Note that if you have more than one version of Visual Studio installed this may not launch the current preview, in that case you will need to use the full path to your preview installation, for example
All the editing power of Visual Studio is now available for use with the embedded project. With this Azure RTOS project we’ll cover code navigation, IntelliSense, build, deploy, debugging. We will also cover new diagnostic capabilities around peripheral registers and RTOS object views.
Code Navigation and IntelliSense
Use Ctrl + T to open Go to All and type button, select the button_a_callback function to navigate to it. Note on hover that this function expands to TIM3->CCR1 which is a peripheral register on the board which we’ll inspect while we are debugging.
Build, Deploy, and Debug on hardware
Set a breakpoint on RGB_LED_SET_R().
To see how the launch is controlled select view all files in the solution explorer and open .vs\launch.vs.json. You can see the miDebuggerPath set to use arm-none-eabi-gdb while the debugServerPath is set to invoke openocd with the configuration script in debugServerArgs. The information for describing peripheral registers is provided by the MCU manufacturer in an SVD file that we point to with svdPath. This project is configured to break on entry with the property stopAtConnect.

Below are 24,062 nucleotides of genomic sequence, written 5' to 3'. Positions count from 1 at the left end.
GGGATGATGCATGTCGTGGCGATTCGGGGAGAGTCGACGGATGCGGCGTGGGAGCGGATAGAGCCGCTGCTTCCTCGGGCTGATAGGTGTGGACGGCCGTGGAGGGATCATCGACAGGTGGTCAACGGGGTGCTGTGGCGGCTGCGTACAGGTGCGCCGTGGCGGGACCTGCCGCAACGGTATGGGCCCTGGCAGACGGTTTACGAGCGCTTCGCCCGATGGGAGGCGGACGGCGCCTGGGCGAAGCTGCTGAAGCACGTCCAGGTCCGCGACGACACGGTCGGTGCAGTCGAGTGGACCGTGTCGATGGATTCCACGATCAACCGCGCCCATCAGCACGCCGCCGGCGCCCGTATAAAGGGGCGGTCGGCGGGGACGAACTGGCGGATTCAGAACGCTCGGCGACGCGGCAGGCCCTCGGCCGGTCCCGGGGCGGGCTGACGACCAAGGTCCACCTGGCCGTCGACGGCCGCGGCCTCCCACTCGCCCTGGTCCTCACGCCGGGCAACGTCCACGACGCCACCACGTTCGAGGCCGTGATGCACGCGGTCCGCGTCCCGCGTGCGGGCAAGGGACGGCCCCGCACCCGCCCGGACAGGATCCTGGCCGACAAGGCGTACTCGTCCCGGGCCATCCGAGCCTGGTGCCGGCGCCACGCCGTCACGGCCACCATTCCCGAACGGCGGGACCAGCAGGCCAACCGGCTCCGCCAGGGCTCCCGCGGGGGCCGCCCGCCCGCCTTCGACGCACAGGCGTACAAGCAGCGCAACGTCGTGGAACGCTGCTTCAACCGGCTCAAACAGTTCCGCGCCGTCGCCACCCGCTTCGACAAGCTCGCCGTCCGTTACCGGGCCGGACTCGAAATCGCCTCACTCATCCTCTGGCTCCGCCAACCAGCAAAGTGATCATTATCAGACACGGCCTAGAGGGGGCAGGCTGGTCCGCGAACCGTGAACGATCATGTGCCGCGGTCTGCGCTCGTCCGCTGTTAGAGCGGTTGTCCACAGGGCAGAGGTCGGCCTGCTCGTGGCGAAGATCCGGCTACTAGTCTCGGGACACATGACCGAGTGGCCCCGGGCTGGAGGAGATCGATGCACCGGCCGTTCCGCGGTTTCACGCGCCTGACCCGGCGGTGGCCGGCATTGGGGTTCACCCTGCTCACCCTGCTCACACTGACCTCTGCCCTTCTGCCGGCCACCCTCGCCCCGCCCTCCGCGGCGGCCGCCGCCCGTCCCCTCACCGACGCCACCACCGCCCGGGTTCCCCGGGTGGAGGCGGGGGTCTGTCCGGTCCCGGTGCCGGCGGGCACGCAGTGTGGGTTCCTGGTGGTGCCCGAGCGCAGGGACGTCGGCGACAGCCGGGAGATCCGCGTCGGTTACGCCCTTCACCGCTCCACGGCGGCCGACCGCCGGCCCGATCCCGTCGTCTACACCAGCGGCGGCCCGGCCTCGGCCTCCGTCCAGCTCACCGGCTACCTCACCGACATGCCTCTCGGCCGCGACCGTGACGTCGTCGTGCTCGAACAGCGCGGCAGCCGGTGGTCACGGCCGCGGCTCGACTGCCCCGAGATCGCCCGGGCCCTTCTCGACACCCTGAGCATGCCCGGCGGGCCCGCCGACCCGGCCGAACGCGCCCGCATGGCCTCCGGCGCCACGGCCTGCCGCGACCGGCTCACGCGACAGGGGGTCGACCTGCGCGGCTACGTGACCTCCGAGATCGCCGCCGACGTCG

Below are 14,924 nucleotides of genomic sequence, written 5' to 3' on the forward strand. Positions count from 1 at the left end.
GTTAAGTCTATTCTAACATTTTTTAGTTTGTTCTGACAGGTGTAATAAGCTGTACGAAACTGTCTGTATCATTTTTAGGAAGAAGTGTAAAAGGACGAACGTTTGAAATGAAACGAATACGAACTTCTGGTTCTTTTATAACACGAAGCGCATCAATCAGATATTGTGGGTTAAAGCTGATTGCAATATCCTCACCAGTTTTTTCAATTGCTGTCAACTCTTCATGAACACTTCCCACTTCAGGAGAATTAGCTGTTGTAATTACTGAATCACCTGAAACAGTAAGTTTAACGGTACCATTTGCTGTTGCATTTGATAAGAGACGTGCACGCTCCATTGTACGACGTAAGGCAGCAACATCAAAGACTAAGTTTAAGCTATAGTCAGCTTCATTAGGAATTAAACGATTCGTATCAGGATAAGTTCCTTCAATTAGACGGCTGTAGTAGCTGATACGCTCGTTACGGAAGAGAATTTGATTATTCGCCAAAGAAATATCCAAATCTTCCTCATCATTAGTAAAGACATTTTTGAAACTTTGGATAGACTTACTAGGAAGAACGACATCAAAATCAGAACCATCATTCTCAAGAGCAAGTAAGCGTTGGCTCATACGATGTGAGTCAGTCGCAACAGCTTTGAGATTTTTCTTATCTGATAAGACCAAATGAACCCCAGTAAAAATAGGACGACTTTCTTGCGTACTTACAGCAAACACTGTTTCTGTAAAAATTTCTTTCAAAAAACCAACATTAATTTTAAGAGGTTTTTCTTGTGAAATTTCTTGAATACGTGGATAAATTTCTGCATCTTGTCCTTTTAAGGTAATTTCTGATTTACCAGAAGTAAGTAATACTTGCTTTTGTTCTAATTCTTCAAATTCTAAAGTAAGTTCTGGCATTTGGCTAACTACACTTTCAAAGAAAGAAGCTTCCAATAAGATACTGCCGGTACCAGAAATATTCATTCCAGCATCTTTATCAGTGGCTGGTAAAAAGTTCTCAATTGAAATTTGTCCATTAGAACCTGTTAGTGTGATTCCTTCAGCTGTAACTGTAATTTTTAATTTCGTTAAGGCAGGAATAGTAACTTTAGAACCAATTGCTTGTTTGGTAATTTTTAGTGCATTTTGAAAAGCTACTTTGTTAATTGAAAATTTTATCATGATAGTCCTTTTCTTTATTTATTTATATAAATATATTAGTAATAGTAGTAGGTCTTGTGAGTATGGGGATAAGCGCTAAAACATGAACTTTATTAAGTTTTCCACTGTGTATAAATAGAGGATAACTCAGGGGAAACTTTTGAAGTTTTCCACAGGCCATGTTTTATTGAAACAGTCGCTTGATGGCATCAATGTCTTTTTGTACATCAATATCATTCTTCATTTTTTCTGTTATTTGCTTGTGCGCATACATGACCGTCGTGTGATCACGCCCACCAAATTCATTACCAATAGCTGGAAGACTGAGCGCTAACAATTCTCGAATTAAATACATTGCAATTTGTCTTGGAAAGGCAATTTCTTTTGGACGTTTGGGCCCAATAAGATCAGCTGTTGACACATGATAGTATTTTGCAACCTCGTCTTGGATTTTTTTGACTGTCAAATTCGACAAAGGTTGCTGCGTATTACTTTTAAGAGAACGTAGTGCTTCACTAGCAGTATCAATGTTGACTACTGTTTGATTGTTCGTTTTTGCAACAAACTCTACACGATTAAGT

Now, with your board plugged into the PC (and ST-LINK drivers installed), set the debug target to Launch and F5 will work using openocd acquired by vcpkg to flash and debug the attached board. Execution stops at the entry function, so here we see the assembly code for that. We can also view the disassembly by going to the menu Debug > Windows > Disassembly.
Press continue to let execution continue.
Now press the A button on the board. This has triggered our breakpoint. We can now go to the menu Debug > Windows > Embedded Registers. This opens the peripheral register view using the information from our SVD file specified in the launch configuration. We can now scroll through this list to find the register we are interested in, here TIM3->CCR1 which will update when we step over the RGB_LED_SET_R function.
RTOS Object Views
The application in the getting started project has several threads, but you won’t see them with the existing threads window.